At an earlier time, substantial impact was treated by a number of courts as an important factor in deciding whether a rule was legislative or interpretative. More recent cases have held that the level of impact on interested parties is not a factor in correctly classifying a rule or regulation. This court recognized the substantial impact argument in State of Ohio [Dep't of Human Servs. v. United States Dep't of Health and Human Servs., 862 F.2d [1228] at 1233-34 [6th Cir.1988]], but chose not to make impact a basis for its characterization of the rule it was considering. We think this approach is sound in the present case. Any determination by the Secretary regarding rules for Medicare reimbursement eligibility, regardless of how it is promulgated, will have a substantial impact on a large number of people. The extent of the impact is not an indicative factor in our search for the proper characterization of the national coverage determination.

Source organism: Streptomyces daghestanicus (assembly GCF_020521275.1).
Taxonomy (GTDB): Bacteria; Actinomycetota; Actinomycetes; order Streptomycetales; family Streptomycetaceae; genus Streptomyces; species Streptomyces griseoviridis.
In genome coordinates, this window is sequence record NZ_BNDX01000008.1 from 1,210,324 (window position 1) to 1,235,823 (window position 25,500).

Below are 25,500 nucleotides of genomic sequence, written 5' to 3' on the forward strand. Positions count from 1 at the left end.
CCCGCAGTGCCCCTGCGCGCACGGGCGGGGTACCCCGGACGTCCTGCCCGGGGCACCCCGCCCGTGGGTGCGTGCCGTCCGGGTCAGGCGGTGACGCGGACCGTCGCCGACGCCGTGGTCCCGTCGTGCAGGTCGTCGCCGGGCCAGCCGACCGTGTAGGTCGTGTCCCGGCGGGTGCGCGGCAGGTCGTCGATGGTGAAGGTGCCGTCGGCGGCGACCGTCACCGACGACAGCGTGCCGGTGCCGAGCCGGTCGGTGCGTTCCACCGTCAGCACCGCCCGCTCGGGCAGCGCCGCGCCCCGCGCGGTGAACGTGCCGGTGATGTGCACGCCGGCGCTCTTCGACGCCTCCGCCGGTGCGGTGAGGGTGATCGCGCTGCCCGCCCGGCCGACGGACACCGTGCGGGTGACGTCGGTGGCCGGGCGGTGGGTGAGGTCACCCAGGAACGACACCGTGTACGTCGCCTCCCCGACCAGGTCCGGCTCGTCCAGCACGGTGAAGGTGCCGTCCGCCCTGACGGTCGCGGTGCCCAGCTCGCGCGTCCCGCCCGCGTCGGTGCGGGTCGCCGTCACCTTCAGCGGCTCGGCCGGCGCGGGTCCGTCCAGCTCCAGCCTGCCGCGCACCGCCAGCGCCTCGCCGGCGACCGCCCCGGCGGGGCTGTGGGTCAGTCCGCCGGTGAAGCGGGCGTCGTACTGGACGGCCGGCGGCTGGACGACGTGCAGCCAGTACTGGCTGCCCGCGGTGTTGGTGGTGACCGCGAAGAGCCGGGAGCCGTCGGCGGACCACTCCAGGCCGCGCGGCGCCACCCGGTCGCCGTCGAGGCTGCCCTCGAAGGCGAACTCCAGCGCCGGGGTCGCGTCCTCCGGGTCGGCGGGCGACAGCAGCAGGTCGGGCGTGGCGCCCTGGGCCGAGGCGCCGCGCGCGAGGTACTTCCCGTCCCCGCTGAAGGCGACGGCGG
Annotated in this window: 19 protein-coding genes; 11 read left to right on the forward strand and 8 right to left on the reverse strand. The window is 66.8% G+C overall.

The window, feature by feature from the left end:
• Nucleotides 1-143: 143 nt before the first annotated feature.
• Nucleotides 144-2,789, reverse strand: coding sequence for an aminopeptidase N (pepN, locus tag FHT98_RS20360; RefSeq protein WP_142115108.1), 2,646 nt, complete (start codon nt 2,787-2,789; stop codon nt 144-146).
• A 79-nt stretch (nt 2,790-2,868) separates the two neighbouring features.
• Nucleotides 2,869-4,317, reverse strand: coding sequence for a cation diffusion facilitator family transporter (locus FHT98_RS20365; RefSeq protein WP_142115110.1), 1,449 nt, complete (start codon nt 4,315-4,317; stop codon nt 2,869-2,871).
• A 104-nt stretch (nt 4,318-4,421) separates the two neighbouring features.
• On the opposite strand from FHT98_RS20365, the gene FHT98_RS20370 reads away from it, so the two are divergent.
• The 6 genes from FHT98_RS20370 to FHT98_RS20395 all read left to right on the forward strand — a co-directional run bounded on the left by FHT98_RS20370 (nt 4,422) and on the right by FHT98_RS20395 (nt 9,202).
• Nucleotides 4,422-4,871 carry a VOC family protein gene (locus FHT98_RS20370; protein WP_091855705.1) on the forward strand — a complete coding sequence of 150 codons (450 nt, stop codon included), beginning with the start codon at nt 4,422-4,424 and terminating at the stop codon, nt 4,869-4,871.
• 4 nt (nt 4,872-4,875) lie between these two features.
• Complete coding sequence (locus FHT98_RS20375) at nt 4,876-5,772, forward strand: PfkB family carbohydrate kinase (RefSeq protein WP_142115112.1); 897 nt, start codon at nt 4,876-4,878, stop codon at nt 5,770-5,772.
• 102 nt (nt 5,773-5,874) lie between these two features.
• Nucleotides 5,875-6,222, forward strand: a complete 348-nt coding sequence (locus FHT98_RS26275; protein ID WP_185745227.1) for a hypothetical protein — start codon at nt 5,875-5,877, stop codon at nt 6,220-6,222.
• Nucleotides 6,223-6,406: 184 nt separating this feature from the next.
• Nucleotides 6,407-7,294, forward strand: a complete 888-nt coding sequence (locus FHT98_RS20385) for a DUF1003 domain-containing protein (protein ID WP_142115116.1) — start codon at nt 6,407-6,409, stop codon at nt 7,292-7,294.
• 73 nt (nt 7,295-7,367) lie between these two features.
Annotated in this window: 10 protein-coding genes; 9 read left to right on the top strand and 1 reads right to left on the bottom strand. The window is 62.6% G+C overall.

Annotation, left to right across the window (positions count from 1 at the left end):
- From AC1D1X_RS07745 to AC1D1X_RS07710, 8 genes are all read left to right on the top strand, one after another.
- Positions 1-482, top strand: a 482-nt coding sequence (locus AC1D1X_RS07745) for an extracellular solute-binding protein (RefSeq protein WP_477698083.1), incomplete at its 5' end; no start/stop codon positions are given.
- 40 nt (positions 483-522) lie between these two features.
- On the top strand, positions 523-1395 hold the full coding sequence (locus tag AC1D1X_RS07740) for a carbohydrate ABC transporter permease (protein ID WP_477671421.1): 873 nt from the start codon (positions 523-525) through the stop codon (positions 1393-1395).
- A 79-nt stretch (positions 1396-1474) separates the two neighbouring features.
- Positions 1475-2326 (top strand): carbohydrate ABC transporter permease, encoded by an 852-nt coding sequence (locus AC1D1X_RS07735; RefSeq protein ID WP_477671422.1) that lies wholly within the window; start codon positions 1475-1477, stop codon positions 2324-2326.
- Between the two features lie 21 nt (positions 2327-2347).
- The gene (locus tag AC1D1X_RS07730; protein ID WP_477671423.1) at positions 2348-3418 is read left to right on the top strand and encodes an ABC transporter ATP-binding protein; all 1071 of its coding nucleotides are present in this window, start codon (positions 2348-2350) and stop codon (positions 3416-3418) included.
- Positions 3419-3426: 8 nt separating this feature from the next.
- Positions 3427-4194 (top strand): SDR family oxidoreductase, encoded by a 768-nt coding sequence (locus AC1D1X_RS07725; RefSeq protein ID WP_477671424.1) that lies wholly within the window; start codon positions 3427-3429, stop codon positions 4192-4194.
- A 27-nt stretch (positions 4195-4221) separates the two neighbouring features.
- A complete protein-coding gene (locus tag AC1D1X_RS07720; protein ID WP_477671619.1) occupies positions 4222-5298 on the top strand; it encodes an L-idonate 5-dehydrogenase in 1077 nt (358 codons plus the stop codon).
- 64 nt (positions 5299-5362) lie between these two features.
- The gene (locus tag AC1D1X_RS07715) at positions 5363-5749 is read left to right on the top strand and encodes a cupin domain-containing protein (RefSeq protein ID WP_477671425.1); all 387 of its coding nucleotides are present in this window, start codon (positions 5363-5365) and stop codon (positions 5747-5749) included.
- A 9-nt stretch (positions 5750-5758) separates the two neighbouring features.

Id. (citation omitted). This analysis is equally applicable to the present case. Notwithstanding the holding of Friedrich, however, we believe that, even if the substantial impact test is employed, the adoption of the regulation in question does not mandate a review under the notice and comment requirements of section 553.


We also note that the interpretation urged by FNBL is highly opportunistic in that it would only urge such a construction when interest rates went down after the first default. If interest rates had risen during the period when a debtor was curing previous defaults, FNBL would not be making the argument it does now